AT THE heart of U.S. and regional anxieties about China’s future military intentions is the ambitious “far-sea defense” strategy, designed to push the U.S. Navy as far from Chinese shores as possible. China is bent on turning its three coastal fleets into a genuine blue-water navy capable of controlling the western Pacific and eventually projecting significant maritime power into the central Pacific and the Indian Ocean. Beijing’s strategic aim seems to be a Monroe Doctrine with Chinese characteristics, and it is rapidly acquiring the capabilities to realize this ambitious goal. From a Chinese perspective, this makes perfect strategic sense. After all, if a rising America could construct a Monroe Doctrine in the nineteenth century as a blunt but effective instrument for keeping other powers out of the Western Hemisphere, why should an ascendant, twenty-first-century China not seek a comparable outcome in the western Pacific? The problem is that Beijing’s determination to push back the U.S. Navy threatens to destabilize the regional balance of power and escalate tensions not only with America but also with Japan.
Relations between China and Japan are already fraught with tensions. Neither side seems capable of moving beyond the historical enmities infecting its contemporary behavior and precluding any genuine rapprochement, despite Japan’s booming trade with China and increasing level of economic interdependence. These underlying tensions periodically erupt, exposing the deep fault lines between the two nations and underlining the potential for miscalculation. The most serious recent example occurred on September 7, 2010, when simmering tensions over ownership of the disputed Diaoyu or Senkaku Islands in the East China Sea boiled over into a serious confrontation after a Chinese fishing trawler appeared to deliberately ram a pursuing Japanese Coast Guard vessel. This brought Sino-Japanese relations to a post–World War II low. Opinion polls showed extremely high levels of mutual disaffection, with 87 percent of Japanese and 79 percent of Chinese surveyed regarding the other country as “untrustworthy.” Fully 79 percent of Japanese considered China a military threat.
It would be wrong to infer from these actions that China is intent on military confrontation with the United States and Japan or that it is yet in a position to supplant America as the region’s most influential power. But China’s new assertiveness illustrates the structural tensions that inevitably occur when a rising power challenges the existing order and, by definition, the place of the previously dominant state. As Harvard’s Richard Rosecrance and Peking University’s Jia Qingguo have documented, over the past five hundred years, six of the seven hegemonic challenges to the existing order have led to serious conflict. We also know that strong economic and trade links between aspiring and incumbent hegemons do not, by themselves, reduce the risk of conflict, as Britain and Germany demonstrated a century ago when their deepening economic interdependence couldn’t prevent their going to war in 1914. Thus, it would be an egregious mistake to conclude that strengthening ties between China and the United States make military conflict between them unthinkable.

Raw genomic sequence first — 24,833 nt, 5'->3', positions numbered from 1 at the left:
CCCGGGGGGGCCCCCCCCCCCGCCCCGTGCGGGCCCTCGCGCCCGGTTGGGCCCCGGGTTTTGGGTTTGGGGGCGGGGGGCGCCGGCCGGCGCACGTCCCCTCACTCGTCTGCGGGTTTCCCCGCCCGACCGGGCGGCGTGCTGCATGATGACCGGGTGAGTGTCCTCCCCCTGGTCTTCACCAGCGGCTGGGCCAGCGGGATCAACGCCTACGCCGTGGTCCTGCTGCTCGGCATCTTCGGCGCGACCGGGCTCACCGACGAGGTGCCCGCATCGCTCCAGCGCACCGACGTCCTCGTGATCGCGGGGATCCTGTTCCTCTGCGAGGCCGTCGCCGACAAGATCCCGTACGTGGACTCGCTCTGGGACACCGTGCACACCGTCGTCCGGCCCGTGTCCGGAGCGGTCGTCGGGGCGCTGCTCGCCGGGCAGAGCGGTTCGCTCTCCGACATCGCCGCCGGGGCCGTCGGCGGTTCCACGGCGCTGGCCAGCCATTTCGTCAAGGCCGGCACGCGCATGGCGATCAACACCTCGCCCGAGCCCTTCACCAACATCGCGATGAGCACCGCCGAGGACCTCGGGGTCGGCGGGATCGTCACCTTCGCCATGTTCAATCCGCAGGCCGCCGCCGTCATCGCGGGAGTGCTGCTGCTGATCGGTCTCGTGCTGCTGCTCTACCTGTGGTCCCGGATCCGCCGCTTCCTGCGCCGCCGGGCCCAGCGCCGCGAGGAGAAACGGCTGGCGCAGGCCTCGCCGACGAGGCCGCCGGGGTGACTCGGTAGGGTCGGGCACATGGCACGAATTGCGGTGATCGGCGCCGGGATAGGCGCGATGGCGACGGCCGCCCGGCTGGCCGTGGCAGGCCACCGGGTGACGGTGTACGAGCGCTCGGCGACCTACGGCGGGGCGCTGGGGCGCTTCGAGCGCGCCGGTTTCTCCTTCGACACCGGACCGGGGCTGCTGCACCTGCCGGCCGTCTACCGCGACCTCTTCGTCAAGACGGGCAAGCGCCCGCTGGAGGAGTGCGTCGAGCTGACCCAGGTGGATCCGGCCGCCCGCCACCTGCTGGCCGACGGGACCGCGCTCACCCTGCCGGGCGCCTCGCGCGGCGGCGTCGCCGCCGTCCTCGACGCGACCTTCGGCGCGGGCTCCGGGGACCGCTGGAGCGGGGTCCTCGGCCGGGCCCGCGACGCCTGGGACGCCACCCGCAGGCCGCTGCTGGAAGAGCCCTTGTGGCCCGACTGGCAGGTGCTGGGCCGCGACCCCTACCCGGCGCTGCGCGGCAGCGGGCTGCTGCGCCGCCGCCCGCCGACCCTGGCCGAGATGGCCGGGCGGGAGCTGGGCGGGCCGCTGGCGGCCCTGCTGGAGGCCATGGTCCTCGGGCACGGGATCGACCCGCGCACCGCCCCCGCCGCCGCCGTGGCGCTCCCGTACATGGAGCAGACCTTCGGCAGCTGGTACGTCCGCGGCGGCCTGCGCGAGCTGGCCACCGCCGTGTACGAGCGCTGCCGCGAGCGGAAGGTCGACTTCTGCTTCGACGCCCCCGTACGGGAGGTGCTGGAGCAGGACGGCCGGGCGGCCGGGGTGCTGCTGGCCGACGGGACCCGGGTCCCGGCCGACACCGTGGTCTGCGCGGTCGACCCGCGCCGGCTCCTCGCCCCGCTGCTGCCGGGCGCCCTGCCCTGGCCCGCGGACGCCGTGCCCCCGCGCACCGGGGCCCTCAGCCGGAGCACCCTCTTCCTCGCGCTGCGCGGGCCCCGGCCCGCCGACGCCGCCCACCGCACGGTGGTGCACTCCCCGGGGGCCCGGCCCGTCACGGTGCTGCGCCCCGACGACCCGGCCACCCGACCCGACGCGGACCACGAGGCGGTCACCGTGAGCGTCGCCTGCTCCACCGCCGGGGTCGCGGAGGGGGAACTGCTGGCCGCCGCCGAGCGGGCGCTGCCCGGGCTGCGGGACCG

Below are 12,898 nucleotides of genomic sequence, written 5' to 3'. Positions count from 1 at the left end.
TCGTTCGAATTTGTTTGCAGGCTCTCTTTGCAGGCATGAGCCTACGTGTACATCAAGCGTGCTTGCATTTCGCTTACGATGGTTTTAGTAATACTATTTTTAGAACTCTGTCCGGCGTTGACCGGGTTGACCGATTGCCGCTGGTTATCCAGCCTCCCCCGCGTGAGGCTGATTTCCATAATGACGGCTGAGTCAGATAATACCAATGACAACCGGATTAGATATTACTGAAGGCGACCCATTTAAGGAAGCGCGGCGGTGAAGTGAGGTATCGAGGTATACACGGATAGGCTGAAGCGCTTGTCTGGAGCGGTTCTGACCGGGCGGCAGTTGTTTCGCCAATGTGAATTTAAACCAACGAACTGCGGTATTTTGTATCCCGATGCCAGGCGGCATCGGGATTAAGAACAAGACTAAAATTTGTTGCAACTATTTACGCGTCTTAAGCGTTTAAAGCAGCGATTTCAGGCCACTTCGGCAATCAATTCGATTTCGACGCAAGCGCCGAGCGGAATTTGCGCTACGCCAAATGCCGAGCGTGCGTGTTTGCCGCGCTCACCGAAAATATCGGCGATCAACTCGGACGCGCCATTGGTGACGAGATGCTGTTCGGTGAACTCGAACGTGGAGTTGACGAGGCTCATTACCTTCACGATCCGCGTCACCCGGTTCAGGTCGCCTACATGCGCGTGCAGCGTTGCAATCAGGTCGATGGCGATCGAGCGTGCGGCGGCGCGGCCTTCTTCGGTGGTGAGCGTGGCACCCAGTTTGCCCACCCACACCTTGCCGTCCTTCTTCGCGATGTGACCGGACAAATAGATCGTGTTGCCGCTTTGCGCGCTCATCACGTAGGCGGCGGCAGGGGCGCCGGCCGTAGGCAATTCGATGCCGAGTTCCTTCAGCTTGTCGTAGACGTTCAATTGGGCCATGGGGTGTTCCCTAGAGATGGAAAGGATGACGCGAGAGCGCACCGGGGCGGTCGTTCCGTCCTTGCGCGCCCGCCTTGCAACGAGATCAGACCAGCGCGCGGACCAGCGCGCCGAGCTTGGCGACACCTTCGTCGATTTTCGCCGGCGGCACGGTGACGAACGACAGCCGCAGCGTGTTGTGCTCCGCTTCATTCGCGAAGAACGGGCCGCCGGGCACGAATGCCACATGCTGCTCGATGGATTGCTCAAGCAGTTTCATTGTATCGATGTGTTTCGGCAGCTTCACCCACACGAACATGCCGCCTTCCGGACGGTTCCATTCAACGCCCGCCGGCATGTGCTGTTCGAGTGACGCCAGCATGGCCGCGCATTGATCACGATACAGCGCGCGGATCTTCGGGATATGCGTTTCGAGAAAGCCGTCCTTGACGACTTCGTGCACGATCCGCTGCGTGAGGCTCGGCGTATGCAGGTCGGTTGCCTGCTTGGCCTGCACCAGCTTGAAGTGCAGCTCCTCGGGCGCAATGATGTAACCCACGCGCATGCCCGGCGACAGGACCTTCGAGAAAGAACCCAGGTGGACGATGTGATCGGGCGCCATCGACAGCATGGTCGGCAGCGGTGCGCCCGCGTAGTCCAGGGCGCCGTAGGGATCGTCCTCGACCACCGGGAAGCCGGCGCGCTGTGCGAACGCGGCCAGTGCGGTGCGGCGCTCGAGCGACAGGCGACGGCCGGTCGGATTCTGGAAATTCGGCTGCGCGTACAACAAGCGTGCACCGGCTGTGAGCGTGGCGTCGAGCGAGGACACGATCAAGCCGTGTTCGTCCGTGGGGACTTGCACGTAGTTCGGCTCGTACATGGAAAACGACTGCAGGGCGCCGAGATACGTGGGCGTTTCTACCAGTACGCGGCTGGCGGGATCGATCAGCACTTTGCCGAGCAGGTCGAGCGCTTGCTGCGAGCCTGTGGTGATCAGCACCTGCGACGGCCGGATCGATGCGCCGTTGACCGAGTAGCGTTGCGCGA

Some liberals argue that the unique character, cultural identity and historical experience of China make it intrinsically less aggressive than other nations. According to this view, the Middle Kingdom is an exceptional state and marches to a different foreign-policy tune. However, the proposition that China has historically been less aggressive or less expansionist than its Western or Eastern counterparts does not withstand scrutiny. Like many powerful nations, and the United States in particular, China has a long tradition of territorial expansionism and subduing or coercing neighboring peoples and states. Although different in character from European colonialism, the endgame of China’s tributary-state system has been the imposition of a Chinese suzerain over neighboring peoples and polities, a point not lost today on fellow Asians. While Beijing regards reunification with Taiwan and pacification of Tibet as a restoration of Chinese authority over ancestral lands lost through the perfidious interference of foreigners, it is possible to draw an altogether different conclusion: Beijing’s policies toward Taiwan and Tibet reflect China’s likely behavior toward the wider region. Certainly, China’s revanchism has done little to build confidence that a Pax Sinica would be demonstrably fairer, more stable and peaceful than Pax Americana.Image: Pullquote: The old, U.S.-dominated order can no longer be sustained in the face of China’s emerging challenge and the relative weakness of both the United States and JapanEssay Types: Essay